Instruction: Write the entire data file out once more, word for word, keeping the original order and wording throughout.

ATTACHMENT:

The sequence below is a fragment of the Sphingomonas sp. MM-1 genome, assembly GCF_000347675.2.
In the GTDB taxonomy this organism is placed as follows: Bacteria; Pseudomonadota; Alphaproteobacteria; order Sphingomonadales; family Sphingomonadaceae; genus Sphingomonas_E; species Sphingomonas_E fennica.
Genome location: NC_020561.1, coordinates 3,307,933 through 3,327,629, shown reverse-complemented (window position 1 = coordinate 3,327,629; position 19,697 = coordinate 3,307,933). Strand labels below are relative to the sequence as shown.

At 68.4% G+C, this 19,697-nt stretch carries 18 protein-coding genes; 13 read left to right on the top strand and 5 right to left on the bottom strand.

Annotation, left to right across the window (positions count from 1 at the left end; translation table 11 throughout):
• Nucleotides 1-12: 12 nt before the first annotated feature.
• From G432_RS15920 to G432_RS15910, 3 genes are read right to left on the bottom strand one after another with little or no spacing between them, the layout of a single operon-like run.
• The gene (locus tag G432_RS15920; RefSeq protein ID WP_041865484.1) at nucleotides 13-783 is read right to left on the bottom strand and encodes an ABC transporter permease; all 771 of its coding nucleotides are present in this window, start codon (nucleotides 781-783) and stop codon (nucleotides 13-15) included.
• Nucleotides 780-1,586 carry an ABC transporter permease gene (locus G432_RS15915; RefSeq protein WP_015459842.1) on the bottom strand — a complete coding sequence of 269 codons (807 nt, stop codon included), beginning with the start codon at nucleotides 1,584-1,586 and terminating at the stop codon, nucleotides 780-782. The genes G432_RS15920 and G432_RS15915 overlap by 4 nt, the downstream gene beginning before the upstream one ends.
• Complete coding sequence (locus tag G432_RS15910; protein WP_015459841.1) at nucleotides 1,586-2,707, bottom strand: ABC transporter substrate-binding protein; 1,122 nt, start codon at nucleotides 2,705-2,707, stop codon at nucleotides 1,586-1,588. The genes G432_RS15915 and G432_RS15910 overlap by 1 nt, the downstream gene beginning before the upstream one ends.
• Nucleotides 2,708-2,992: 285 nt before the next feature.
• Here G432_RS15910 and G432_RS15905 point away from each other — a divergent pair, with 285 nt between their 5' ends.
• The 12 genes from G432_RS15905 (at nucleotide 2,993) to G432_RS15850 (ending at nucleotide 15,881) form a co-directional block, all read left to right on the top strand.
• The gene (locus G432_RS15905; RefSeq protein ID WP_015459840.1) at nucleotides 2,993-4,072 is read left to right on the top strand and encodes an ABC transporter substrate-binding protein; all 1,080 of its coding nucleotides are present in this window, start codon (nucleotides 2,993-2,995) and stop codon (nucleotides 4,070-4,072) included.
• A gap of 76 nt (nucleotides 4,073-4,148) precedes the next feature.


The sequence below is a fragment of the Sphingomonas sp. MM-1 genome, assembly GCF_000347675.2.
In the GTDB taxonomy this organism is placed as follows: Bacteria; Pseudomonadota; Alphaproteobacteria; order Sphingomonadales; family Sphingomonadaceae; genus Sphingomonas_E; species Sphingomonas_E fennica.
Genome location: NC_020561.1, coordinates 3,307,933 through 3,327,629, shown reverse-complemented (window position 1 = coordinate 3,327,629; position 19,697 = coordinate 3,307,933). Strand labels below are relative to the sequence as shown.

At 68.4% G+C, this 19,697-nt stretch carries 18 protein-coding genes; 13 read left to right on the top strand and 5 right to left on the bottom strand.

Annotation, left to right across the window (positions count from 1 at the left end; translation table 11 throughout):
• Nucleotides 1-12: 12 nt before the first annotated feature.
• From G432_RS15920 to G432_RS15910, 3 genes are read right to left on the bottom strand one after another with little or no spacing between them, the layout of a single operon-like run.
• The gene (locus tag G432_RS15920; RefSeq protein ID WP_041865484.1) at nucleotides 13-783 is read right to left on the bottom strand and encodes an ABC transporter permease; all 771 of its coding nucleotides are present in this window, start codon (nucleotides 781-783) and stop codon (nucleotides 13-15) included.
• Nucleotides 780-1,586 carry an ABC transporter permease gene (locus G432_RS15915; RefSeq protein WP_015459842.1) on the bottom strand — a complete coding sequence of 269 codons (807 nt, stop codon included), beginning with the start codon at nucleotides 1,584-1,586 and terminating at the stop codon, nucleotides 780-782. The genes G432_RS15920 and G432_RS15915 overlap by 4 nt, the downstream gene beginning before the upstream one ends.
• Complete coding sequence (locus tag G432_RS15910; protein WP_015459841.1) at nucleotides 1,586-2,707, bottom strand: ABC transporter substrate-binding protein; 1,122 nt, start codon at nucleotides 2,705-2,707, stop codon at nucleotides 1,586-1,588. The genes G432_RS15915 and G432_RS15910 overlap by 1 nt, the downstream gene beginning before the upstream one ends.
• Nucleotides 2,708-2,992: 285 nt before the next feature.
• Here G432_RS15910 and G432_RS15905 point away from each other — a divergent pair, with 285 nt between their 5' ends.
• The 12 genes from G432_RS15905 (at nucleotide 2,993) to G432_RS15850 (ending at nucleotide 15,881) form a co-directional block, all read left to right on the top strand.
• The gene (locus G432_RS15905; RefSeq protein ID WP_015459840.1) at nucleotides 2,993-4,072 is read left to right on the top strand and encodes an ABC transporter substrate-binding protein; all 1,080 of its coding nucleotides are present in this window, start codon (nucleotides 2,993-2,995) and stop codon (nucleotides 4,070-4,072) included.
• A gap of 76 nt (nucleotides 4,073-4,148) precedes the next feature.